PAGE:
Brooklyn’s short homes supply holds down sales, raises prices

Queens is low on inventory, too, but prices hold steady
By Guelda Voien | April 11, 2013 11:45AM

Brooklyn and Queens are both suffering from a squeaky tight inventory of homes, although only Brooklyn is seeing the fallout – plummeting sales and skyrocketing prices, according to market reports released today by leading brokerages.

The plummet in Brooklyn sales coincides with the largest year-over-year inventory decline on record, Douglas Elliman’s first-quarter sales report shows. Queens suffered its biggest supply drop since 2005.

“Last year was like shopping for Christmas on the 24th,” said Frank Percesepe of the Corcoran Group, which also released its quarterly numbers. “Now, there is nothing left on the shelves.”

Percesepe told The Real Deal that prices have taken a major leap, and that all the talk of all-cash buyers, bidding wars and open house mobs is not just broker hype. Especially hard hit, he said, are the more desirable sections of Brooklyn, such as brownstone Brooklyn, Williamsburg and Greenpoint.

In Brooklyn, borough-wide, the median price for apartments and single-family homes rose from $428,000 to $480,000, a 12 percent hike over 2012’s first quarter, according to Corcoran’s numbers. Average price per square foot for closed transactions was up 18 percent, from $565 to $665.

Elliman’s Brooklyn numbers, calculated by real estate appraiser Jonathan Miller, show even more dramatic increases: the median sales price jumped 14.4 percent, from $450,000 to $515,000; sales fell almost by half because of fewer homes on the market, from 6,092 to 1,086.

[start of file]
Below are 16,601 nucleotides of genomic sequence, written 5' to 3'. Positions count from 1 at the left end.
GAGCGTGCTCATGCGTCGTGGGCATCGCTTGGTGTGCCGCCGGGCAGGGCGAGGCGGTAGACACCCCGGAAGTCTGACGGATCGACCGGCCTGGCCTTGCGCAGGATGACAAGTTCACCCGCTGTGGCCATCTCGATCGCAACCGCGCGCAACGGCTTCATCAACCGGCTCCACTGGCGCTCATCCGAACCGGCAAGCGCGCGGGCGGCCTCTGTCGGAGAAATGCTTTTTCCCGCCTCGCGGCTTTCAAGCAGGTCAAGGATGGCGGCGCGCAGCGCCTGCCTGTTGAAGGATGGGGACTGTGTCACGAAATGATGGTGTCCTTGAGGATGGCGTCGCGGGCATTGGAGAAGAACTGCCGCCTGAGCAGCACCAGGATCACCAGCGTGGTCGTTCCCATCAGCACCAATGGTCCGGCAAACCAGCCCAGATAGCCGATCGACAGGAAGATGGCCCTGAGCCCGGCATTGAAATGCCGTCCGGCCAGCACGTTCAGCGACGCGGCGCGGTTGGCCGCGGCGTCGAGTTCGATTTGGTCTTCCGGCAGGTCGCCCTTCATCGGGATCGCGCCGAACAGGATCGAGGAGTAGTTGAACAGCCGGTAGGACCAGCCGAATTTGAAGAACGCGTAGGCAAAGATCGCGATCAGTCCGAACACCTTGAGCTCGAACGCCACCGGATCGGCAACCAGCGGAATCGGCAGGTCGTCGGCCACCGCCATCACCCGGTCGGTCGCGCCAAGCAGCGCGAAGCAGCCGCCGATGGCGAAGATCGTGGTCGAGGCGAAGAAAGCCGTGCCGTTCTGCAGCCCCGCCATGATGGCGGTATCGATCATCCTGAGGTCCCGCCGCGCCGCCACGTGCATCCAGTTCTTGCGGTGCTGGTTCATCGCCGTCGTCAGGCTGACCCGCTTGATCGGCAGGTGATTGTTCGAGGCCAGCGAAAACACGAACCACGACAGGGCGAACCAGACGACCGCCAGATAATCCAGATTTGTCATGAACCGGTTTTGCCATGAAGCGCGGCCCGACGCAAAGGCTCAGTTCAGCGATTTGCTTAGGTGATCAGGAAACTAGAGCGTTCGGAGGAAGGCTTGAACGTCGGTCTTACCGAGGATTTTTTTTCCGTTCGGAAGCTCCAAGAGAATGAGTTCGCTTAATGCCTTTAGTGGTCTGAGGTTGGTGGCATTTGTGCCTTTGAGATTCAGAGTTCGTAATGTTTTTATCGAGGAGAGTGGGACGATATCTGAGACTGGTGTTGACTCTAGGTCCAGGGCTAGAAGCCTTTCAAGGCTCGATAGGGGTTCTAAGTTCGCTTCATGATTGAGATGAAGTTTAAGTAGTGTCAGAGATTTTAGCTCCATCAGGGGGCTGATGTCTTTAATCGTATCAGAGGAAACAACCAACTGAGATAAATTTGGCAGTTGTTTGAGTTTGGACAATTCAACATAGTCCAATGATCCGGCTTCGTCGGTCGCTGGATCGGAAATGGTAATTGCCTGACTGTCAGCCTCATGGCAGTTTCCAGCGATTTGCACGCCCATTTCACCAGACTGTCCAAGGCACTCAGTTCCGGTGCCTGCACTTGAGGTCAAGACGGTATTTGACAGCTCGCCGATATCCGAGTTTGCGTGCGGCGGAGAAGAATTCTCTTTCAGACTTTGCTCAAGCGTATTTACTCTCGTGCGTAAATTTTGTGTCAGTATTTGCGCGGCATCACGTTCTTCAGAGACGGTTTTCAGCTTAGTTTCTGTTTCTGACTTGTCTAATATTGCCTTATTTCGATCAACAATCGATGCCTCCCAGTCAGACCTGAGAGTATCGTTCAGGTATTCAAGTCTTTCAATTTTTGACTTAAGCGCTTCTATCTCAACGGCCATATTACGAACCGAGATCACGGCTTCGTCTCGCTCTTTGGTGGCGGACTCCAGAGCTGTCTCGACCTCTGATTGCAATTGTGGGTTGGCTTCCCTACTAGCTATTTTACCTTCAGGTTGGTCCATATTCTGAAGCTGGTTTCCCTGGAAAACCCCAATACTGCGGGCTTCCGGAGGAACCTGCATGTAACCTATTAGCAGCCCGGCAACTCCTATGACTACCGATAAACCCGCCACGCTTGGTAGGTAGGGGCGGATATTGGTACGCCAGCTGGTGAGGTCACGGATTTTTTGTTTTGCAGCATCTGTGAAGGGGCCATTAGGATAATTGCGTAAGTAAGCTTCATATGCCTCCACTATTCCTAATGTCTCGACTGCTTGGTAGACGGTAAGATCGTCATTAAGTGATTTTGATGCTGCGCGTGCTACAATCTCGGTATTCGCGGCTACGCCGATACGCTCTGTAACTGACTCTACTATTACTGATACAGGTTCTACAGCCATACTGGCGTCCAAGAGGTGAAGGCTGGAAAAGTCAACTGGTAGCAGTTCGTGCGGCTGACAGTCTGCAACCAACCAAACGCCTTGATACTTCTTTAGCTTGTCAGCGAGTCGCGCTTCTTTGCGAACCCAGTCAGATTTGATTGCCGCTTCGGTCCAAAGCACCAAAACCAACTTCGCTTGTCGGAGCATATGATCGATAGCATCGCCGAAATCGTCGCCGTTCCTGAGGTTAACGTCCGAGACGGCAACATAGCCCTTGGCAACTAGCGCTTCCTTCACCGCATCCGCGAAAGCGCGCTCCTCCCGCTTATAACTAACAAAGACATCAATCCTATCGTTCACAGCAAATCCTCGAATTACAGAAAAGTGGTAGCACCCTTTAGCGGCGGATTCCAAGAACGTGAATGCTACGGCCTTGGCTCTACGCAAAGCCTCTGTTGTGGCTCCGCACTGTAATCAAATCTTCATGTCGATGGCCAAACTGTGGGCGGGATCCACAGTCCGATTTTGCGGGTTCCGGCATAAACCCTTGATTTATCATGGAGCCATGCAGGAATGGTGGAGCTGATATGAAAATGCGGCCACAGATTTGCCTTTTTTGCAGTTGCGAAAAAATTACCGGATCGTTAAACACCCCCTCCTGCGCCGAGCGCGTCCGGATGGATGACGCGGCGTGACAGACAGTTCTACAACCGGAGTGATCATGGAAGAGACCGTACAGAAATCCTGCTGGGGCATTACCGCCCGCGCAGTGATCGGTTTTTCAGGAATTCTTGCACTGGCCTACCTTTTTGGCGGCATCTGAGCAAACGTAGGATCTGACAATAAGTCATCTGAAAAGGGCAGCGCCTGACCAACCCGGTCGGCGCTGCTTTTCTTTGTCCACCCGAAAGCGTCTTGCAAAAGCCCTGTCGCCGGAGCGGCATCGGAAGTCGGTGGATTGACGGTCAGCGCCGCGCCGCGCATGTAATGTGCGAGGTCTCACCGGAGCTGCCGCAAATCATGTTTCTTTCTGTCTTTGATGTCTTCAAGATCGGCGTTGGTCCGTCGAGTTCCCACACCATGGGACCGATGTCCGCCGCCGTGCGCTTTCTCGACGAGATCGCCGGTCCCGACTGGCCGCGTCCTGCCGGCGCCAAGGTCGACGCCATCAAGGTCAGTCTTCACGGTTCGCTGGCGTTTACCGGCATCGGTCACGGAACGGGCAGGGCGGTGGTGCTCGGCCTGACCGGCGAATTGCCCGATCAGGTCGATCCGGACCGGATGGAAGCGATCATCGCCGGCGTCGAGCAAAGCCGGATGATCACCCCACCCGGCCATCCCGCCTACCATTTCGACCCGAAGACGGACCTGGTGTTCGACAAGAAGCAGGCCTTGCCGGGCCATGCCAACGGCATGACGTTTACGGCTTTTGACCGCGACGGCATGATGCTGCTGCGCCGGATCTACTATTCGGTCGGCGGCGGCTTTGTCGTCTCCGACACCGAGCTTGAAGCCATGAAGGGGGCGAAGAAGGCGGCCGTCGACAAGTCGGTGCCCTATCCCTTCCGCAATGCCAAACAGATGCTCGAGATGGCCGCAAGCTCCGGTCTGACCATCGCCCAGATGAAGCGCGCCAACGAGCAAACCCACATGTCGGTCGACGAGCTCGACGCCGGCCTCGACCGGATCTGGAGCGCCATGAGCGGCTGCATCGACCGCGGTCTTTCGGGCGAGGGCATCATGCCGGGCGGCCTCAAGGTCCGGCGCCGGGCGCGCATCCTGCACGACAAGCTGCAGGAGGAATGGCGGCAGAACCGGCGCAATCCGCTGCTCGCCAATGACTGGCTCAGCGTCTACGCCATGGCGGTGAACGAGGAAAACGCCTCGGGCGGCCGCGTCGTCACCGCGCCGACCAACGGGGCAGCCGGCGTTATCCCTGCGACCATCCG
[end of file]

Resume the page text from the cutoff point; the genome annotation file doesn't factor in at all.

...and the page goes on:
The Williamsburg/Greenpoint area, Miller said, had the biggest pricing spike – 30.4 percent, from $530,000 to $691,029; he theorized that the increase could be attributed at least in part to the type of inventory, namely luxury condominiums.

Queens saw a spike in sales but not in prices, Miller said. The median price stood at $350,000, up 1.1 percent from $346,275 in 2012’s first quarter; sales rose 9.2 percent, from 2,176 to 2,377.

“I think Brooklyn is a couple years in front of Queens in terms of recovery, and essentially, the drop in inventory isn’t choking off sales yet,” Miller said. “There was still some excess supply in the system.”

The borough’s northeast section has the hottest neighborhoods, where median prices jumped 17.3 percent – from $370,110 to $434,167. The neighborhoods include Flushing, where sales at Sky View Parc have had stops and starts, as well as Whitestone and College Point.

Rockaways sales plummeted 42 percent year-over-year, in the wake of Hurricane Sandy, Miller said.

“The Rockaways saw all the metrics drop sharply,” he said. “It’s a small market, but we had only 42 sales.”